L.A. drops appeal of ban on taking homeless people’s property

A sanitation worker washes down the sidewalk at 6th Street and Gladys Avenue during a skid row cleanup effort in 2012.
A sanitation worker washes down the sidewalk at 6th Street and Gladys Avenue during a skid row cleanup effort in 2012.
(Mark Boster / Los Angeles Times)

The city of Los Angeles is dropping an appeal of a court ruling banning the seizure and destruction of property that homeless people leave unattended on public sidewalks, Rob Wilcox, spokesman for City Atty. Mike Feuer, said Monday.

Feuer’s decision ends three years of legal wrangling over health and safety on skid row. Eight skid row residents filed suit in 2011, accusing city workers, accompanied by police, of confiscating and dumping their personal possessions -- medication, identification, cellphones and toiletries.

City officials said homeless shopping carts, tents and blankets spawned filth and vermin and were used to hide illicit drug use and crime.


Full coverage: Fighting for Skid Row

In a 2-1 decision, the U.S. 9th Circuit Court of Appeals said the confiscations violated homeless people’s 4th Amendment protection against unreasonable seizures. The belongings could be taken only if they posed an immediate public health threat or were evidence of a crime, the ruling said.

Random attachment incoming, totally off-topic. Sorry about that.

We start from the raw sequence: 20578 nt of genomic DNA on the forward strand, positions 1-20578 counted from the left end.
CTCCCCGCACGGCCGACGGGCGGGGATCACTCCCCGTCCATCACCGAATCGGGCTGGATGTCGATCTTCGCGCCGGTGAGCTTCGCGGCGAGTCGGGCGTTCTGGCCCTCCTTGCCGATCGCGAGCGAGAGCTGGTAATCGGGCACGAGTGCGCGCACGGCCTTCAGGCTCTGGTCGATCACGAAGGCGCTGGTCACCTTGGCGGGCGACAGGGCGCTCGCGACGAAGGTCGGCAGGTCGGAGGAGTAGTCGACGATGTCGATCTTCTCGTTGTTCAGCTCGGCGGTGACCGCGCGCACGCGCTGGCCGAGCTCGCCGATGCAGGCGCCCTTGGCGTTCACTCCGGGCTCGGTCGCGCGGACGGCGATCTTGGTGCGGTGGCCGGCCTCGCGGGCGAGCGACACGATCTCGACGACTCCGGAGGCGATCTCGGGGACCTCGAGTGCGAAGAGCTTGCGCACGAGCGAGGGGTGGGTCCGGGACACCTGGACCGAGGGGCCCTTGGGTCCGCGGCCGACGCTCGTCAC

The city repeatedly sought to appeal or modify the decision, but lost several rounds in court, most recently last June. Civil rights attorney Carol Sobel, who represented the skid row residents, said the city failed to do anything meaningful during the long legal struggle to reduce the numbers of people on skid row or improve their living conditions.

“We’re three years out from when the case was filed, and the city hasn’t done anything to address the problem and provide support on skid row,” Sobel said.

“And the situation is getting worse,” she added, citing federal cutbacks in transitional housing and shelter funds.

The city has expanded free storage bins for homeless people in downtown Los Angeles and Venice. Several deep-cleaning operations were launched downtown and in Venice, especially after the county cited the city for serious hygiene issues on skid row.

But skid row social service providers said the efforts fell short.

“There’s no way they would allow this in any other neighborhood,” said the Rev. Andy Bales, who runs the Union Rescue Mission, a skid row shelter.

Raquel Beard, executive director of Central City East Assn., a downtown business group, agreed skid row enforcement against dumping and biohazards has been inadequate, but she was “hopeful this is a step toward cleaner sidewalks for sheltered and unsheltered people.”

Feuer declined to comment. Sobel said the city did not have a settlement agreement with her clients.

Twitter: @geholland